March 23, 2005. News from the Fiscal Policy Institute:

More than one million elderly New Yorkers depend on Social Security for at least half their income and 571,000 depend on Social Security for more than 90% of their income, according to a new study released today by the Fiscal Policy Institute and the Economic Policy Institute.  The study, Social Security and the Income of the Elderly, co-authored by Michael Ettlinger, director of the Economic Analysis and Research Network (EARN) and EPI economist Jeff Chapman, shows a high reliance on Social Security for the well-being of the elderly across boundaries of sex, race, or state of residence.

“Like earlier studies that found that absent Social Security more than 800,000 elderly New Yorkers would live in poverty, this study confirms that cuts in Social Security benefits, now or in the future, would have a devastating effect on the standard of living for elderly in New York, ” noted Trudi Renwick, Senior Economist for the Fiscal Policy Institute.

Highlights from the study show that for New York:

  • 64% (1,112,000) of those 65 or older receive 50 percent or more of their income from Social Security;
  • 33% (571,000) of those 65 or older rely on Social Security for more than 90% of their income.

The report shows that  Blacks, Hispanics and unmarried women are particularly dependent on Social Security.  The study estimates the percent of income coming from Social Security for the median elderly married couple or individual for a number of different categories.  The percent of income from Social Security for the “median” means  that half the couples or individuals in that category will have a higher percentage of their incomes from Social Security, while half of the couples or individuals in each category will have a lower percentage of their income from social security.  For example, half of nonmarried women in New York rely on Social Security for more than 84% of their income.  Half of Hispanic elderly couples and individuals rely on Social Security for more then 82% of their income.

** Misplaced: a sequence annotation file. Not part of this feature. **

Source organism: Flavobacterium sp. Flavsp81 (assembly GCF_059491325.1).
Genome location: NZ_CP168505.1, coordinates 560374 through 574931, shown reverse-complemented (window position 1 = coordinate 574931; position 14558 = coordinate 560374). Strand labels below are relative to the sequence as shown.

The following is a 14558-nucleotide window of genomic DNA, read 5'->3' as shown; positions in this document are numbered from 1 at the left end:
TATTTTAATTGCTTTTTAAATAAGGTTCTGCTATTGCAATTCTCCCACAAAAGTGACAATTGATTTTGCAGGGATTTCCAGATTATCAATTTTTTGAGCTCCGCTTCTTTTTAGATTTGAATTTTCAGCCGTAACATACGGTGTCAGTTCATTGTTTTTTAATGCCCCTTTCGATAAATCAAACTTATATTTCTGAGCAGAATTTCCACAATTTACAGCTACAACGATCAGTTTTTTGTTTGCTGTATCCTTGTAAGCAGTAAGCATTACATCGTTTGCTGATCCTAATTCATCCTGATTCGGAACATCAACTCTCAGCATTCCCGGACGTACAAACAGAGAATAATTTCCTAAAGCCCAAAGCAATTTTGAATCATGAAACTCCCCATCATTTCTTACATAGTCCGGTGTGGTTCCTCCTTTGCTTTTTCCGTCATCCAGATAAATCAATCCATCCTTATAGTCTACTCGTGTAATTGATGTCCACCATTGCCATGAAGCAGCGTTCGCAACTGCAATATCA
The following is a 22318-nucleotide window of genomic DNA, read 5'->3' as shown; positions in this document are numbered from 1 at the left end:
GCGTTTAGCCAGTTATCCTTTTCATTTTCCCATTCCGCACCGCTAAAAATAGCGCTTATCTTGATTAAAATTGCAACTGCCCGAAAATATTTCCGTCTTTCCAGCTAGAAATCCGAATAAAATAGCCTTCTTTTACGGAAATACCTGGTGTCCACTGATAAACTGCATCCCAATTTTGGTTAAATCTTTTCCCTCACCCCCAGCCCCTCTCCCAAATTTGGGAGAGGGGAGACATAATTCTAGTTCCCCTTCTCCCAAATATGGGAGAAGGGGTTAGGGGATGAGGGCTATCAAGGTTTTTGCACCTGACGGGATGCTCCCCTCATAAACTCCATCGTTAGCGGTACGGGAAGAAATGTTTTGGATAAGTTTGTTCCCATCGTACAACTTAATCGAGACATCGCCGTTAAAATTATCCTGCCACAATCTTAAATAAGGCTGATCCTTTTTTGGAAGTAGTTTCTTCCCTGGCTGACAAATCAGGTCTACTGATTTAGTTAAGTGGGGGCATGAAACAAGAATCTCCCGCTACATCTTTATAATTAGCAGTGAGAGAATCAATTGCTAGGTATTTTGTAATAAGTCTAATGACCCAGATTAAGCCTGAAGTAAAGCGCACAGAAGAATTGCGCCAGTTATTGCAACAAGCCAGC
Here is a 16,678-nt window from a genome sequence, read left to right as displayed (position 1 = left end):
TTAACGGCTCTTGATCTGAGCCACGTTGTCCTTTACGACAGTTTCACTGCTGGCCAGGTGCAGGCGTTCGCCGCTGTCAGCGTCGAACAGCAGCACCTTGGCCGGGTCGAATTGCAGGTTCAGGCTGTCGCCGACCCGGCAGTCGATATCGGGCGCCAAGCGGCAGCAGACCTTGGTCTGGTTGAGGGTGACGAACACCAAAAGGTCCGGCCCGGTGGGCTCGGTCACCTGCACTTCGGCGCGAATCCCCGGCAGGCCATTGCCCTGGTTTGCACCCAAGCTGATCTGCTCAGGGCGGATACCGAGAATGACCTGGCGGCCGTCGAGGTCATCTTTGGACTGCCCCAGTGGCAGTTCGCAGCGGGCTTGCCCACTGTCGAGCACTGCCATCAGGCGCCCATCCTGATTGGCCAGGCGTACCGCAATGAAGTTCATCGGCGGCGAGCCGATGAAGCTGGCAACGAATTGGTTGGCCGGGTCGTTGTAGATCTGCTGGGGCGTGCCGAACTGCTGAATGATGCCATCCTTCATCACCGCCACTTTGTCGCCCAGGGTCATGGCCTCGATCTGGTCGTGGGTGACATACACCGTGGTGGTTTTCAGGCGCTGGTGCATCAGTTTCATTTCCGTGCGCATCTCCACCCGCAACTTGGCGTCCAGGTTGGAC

Percent of Income from Social Security for Median Elderly Couple or Individual in New York
65 or older
75 or older
Nonmarried men
Nonmarried women
Married couple

This heavy reliance of the elderly on Social Security income means that replacing the current system’s prescribed benefit levels with a system that is susceptible to risks inherent in private stock market investment returns would have a significant impact on the quality of life for those who do not secure the best-performing investments.